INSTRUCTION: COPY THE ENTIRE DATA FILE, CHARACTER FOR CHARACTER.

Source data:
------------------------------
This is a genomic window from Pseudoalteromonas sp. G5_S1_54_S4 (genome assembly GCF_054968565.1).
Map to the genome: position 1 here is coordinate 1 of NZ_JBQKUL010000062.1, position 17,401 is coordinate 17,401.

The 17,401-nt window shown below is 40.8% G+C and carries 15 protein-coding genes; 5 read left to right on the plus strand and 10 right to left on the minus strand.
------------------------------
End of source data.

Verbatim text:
This is a genomic window from Pseudoalteromonas sp. G5_S1_54_S4 (genome assembly GCF_054968565.1).
Map to the genome: position 1 here is coordinate 1 of NZ_JBQKUL010000062.1, position 17,401 is coordinate 17,401.

The 17,401-nt window shown below is 40.8% G+C and carries 15 protein-coding genes; 5 read left to right on the plus strand and 10 right to left on the minus strand.